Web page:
I think it’s the same thing when it comes to talking about musicality and style. We make many musical decisions that are instinctive and often we don’t have the historical context. It’s good to have some historical context, but beauty, love and authenticity have an aesthetic that often rise above historical context. If my love for the music pushes me to find out something specific that will help me love it more, fine, but it must always be driven by that love. We should do something because we want to, not because we have to.

Whether you play an instrument with two keys, seven keys or even ten keys… whether it’s made out of wood, gold or silver…these are not the fundamental questions. There’s so much that we are never going to know…and yet, we are uncomfortable about trusting our instincts.

When you think about the act of performing, it’s a very direct emotional transaction. We connect with an audience on an emotional level. We play a phrase, in whatever way we truly believe in. If there are 200 people in the audience, there will be 200 different ways of receiving that energy!

Music facilitates an open environment that speaks to people’s hearts in a very direct way. I believe this is very important to remember when learning the art of performance. If we do not understand this, our minds are filtered and imprisoned.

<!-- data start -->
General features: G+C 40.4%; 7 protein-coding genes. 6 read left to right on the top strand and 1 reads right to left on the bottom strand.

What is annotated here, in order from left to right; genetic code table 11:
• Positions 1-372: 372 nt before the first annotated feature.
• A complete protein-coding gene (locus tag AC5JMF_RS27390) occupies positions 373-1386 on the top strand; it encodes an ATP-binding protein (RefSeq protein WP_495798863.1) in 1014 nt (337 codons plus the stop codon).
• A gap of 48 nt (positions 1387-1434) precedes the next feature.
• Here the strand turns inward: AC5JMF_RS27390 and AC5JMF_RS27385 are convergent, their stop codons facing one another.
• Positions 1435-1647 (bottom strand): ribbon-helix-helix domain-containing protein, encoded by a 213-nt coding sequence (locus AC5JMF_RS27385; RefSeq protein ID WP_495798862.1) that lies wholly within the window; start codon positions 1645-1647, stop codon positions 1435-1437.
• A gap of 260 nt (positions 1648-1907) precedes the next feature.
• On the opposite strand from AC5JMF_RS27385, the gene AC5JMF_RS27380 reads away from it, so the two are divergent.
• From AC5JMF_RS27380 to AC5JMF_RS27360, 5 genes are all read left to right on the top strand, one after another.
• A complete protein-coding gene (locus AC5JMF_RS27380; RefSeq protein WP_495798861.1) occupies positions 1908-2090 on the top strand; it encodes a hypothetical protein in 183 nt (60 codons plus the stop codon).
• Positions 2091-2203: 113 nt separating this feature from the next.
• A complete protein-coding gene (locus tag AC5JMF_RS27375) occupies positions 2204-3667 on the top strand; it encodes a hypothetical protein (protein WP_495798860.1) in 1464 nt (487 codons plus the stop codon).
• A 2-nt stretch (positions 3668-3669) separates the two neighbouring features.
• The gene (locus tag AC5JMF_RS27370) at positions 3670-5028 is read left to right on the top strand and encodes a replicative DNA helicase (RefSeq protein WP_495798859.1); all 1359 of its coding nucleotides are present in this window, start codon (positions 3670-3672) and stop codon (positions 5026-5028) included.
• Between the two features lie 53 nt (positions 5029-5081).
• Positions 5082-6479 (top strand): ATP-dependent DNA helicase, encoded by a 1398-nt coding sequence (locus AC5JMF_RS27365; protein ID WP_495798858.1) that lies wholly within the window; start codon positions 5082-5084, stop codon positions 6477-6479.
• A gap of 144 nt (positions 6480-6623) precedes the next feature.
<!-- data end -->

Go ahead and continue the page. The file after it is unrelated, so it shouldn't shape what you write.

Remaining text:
Amanda: Do you have any suggestions for performers or teachers to be more mindful?

Wissam: I would never presume to tell anyone how to teach or perform. But, I believe that two things should not be compromised in either: memory and improvisation.

Memory slows down the learning process, allowing us to physically “catch up” with our minds; the physical and mental needs are reconciled with each other.

Playing from memory often heals my tension issues. Even Alexander Technique or Feldenkrais will not benefit me if I do not actually know where the music is going. If you are constantly caught out of balance by not knowing the piece well enough, you are going to be tight.

The opposite side of the spectrum of memory is improvisation. While improvising we strive to make everything sound beautiful and convincing, all while staying in control physically. Accidents can become revelations.

Also, that means that when you are in trouble while playing from memory, you can improvise your way out and not completely collapse. For me, memory and improvisation are the two legs I stand on as a musician. So I simplified the way I practice.